About six months ago I wrote a post entitled “What’s a mile or point worth?” The post generated quite a bit of interest, and ultimately some completely agreed with my analysis, some moderately disagreed with me, and some thought I was out of my mind.
Anyway, I suggest going back and reading that post, as I’m not going to regurgitate it all here. I would, however, like to point out a few changes in the value of mileage currencies over the past six months, or perhaps some programs that I feel differently about now compared to then. While I won’t attach a new upwards or downwards “cent per mile/point” value, I do think several mileage currencies have appreciated or depreciated substantially.
The first program I feel differently about is Alaska’s Mileage Plan. This is the one currency where there haven’t been any actual changes, but I just feel differently about the program now than six months ago. Theoretically, Alaska Airlines miles are very valuable. They have dozens of top notch partners, but the lack of availability on certain routes along with their rules make the miles worth substantially less than they could be.
First, Alaska Airlines doesn’t allow you to mix partners on an award ticket. You can fly Alaska Airlines to a gateway, but all of your travel has to be on a single partner airline. The really, really strong point in the Alaska Airlines program is their partnership with Cathay Pacific. Cathay Pacific has excellent award availability, even in first class, and it’s only 140,000 miles to Asia roundtrip in first class, and you’re even allowed a stopover. The value is even better on awards to India, Africa, and Australia, since you can route via Hong Kong for all of those. There are also some decent options on LAN, the top airline in South America. But that’s where the fun stops.
Alaska partners with Qantas. Good luck finding a first or business class award with them. And unfortunately the worst region to try and get an award to is Europe, amazingly enough. Even though they partner with airlines like Air France, American, British Airways, and Delta, it’s almost impossible to piece together an award nowadays. Air France award availability isn’t great, and that problem is only made worse by Alaska not having very good award availability anymore domestically. So while you can theoretically take Alaska to gateways like Atlanta, Chicago, Newark, etc., in order to catch an Air France flight, good luck finding the domestic award availability on Alaska. Starting next summer Air France is flying the A380 to Washington, which means there’s tons of award space on them in business class, though unfortunately there’s no practical way to get there on Alaska from Seattle — you can fly their nonstop into Reagan, but due to the timing of the flight an overnight and airport transfer is required, not to mention availability is almost impossible to come by.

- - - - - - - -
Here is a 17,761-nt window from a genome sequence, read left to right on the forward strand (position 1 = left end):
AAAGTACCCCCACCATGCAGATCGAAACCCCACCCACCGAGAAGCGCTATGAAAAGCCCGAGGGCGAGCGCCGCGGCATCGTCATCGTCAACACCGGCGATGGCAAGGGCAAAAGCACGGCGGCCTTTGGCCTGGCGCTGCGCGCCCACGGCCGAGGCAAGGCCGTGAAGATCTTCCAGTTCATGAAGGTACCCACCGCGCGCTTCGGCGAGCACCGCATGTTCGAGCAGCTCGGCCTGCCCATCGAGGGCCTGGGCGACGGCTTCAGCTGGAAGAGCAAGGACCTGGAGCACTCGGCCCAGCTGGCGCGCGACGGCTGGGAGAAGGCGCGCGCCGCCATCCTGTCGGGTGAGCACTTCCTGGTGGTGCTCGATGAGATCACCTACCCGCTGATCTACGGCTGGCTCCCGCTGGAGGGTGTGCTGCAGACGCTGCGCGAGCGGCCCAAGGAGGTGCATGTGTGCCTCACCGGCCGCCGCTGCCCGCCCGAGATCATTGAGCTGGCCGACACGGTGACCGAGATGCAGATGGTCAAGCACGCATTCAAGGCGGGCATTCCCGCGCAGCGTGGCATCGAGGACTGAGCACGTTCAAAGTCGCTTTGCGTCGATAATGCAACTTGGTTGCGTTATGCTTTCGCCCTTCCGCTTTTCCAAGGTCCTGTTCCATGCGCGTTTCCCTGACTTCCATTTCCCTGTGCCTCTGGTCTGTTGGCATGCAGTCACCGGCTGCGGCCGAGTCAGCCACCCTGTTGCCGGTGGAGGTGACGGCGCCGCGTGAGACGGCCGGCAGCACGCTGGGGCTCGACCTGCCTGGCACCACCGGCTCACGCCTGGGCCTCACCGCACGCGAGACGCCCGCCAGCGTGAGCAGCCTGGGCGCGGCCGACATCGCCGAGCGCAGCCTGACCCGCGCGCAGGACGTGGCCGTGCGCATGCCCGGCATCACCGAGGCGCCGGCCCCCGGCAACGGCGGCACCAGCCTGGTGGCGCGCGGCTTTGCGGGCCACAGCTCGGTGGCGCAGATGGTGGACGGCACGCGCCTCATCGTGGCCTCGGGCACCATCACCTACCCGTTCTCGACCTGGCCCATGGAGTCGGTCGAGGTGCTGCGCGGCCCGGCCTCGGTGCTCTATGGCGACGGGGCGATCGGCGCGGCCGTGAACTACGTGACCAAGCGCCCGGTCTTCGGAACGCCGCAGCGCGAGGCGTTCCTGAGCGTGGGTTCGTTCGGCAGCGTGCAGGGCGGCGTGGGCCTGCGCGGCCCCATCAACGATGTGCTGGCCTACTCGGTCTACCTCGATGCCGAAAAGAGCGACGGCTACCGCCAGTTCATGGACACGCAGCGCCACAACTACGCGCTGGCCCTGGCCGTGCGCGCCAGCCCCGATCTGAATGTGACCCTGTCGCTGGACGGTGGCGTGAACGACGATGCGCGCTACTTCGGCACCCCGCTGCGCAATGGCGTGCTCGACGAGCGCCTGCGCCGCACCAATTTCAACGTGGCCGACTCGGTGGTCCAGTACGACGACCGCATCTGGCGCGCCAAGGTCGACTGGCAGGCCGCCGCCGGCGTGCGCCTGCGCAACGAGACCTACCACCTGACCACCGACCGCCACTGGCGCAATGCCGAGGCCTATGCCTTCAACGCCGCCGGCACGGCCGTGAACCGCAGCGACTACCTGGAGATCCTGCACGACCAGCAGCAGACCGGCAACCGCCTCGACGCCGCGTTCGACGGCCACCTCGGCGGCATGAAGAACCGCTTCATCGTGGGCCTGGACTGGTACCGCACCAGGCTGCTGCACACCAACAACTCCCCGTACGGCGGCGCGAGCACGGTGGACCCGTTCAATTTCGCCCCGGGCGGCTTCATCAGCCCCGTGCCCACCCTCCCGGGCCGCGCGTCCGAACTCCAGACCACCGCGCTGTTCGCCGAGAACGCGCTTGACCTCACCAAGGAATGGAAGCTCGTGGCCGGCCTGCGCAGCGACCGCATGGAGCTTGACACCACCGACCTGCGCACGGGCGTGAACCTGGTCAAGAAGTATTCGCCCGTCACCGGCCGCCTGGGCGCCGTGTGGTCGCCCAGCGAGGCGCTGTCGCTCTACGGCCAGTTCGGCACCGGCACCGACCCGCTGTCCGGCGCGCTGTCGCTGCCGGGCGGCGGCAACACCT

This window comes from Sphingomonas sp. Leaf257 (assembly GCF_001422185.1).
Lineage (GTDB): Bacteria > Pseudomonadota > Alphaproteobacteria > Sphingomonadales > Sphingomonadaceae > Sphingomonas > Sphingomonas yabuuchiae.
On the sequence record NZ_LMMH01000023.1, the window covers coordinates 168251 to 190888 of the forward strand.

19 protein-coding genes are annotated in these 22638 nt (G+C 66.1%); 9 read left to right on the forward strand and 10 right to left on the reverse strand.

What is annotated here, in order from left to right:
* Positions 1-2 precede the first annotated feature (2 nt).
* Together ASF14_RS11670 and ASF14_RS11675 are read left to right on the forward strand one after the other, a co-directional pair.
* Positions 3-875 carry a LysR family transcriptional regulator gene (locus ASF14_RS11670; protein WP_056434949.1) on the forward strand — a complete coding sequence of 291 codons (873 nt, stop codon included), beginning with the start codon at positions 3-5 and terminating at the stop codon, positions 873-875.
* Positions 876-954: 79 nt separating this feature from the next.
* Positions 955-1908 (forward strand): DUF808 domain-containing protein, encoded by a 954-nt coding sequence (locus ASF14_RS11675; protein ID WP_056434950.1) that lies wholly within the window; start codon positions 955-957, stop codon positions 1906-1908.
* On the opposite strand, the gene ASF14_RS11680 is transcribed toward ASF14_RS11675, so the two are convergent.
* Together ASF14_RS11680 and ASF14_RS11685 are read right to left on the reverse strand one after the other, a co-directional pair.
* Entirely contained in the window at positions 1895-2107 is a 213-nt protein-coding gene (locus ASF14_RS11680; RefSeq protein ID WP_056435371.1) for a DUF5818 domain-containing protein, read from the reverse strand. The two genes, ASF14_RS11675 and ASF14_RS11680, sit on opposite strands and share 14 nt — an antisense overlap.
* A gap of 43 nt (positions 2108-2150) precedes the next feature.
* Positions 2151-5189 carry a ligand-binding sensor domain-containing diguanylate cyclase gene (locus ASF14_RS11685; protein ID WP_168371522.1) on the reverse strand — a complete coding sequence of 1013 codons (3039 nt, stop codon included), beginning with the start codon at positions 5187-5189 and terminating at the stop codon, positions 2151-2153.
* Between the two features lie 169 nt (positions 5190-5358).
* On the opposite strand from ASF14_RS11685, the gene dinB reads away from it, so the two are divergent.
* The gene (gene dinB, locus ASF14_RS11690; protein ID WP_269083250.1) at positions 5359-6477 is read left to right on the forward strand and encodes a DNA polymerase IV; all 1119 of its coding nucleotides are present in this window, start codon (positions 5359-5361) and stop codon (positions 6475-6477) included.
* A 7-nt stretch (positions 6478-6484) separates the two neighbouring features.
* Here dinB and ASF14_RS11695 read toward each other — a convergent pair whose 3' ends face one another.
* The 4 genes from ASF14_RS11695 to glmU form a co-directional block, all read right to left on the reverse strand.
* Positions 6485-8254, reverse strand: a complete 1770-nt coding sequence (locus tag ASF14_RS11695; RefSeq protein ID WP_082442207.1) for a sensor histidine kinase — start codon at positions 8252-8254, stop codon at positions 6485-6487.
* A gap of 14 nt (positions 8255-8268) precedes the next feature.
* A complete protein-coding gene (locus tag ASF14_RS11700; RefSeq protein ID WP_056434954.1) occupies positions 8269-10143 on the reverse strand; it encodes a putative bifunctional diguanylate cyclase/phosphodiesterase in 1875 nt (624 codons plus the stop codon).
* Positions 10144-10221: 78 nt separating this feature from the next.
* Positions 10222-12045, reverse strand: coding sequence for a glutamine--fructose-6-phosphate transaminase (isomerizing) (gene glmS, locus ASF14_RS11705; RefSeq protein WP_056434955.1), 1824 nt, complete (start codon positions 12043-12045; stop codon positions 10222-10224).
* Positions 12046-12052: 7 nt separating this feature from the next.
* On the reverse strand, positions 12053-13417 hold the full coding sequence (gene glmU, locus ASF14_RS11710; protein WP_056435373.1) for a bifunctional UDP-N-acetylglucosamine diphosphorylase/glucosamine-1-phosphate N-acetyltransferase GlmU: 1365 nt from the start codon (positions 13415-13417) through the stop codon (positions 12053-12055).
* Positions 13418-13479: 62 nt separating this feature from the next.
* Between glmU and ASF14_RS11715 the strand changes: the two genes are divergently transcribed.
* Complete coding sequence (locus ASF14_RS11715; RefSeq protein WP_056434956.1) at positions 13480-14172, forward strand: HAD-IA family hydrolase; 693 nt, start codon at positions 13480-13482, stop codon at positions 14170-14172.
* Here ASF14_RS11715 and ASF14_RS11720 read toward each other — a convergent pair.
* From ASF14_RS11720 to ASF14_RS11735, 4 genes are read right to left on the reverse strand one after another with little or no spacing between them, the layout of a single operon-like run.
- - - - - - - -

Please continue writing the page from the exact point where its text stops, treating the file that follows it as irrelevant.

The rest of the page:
Good luck finding a saver award in first or business class nowadays on American or Delta at the “saver” level, which is what Alaska Airlines requires to be available. It’s not that it’s impossible, but it’s just not happening over summer (while it’s a walk in the park through Star Alliance).
Alaska also imposes fuel surcharges for travel on British Airways, but again, getting to the actual airline gateways is a challenge in and of itself, if there’s no space on Alaska.
So my point is, Alaska Airlines miles can be worth a lot, especially if you’re redeeming for flights on Cathay Pacific, where it’s an absolute bargain. But aside from that, unfortunately, Alaska miles might just be less useful than Delta SkyPesos (yes, that’s a bold statement, and maybe a bit of a stretch). The value of their miles would go up exponentially if they just allowed partner airlines to be mixed on a single award. So I think I overvalued Alaska miles in my original analysis.
Now, let’s talk a bit about some of the programs where we’ve seen actual changes in the value of miles. United miles are much more valuable than what I previously valued them at. They haven’t engaged in Starnet blocking for quite a while now (whereby they block partner award space), and they allow one way awards, which is a huge benefit, especially since it didn’t come at the expense of a stopover on a roundtrip award ticket. So I’d argue that United miles are actually worth more than Continental and US Airways miles now.
Speaking of US Airways, their miles are definitely worth less than six months ago. They have started engaging in Starnet blocking, whereby they block partner award space. As of now it’s still fairly easy to find an agent willing to do a”manual sell” (whereby you can get the space that is being blocked), though who knows for how much longer that will be the case.
And the last program that’s worth mentioning in this post is American Express’ Membership Rewards. I suppose the value of those points will be decreasing marginally next October, as Continental will be ending their partnership with American Express. Now, in most cases you’re better off transferring your Membership Rewards points to Aeroplan or ANA, though there are some cases where Continental was the way to go (like the Middle East, Africa, and awards on Emirates).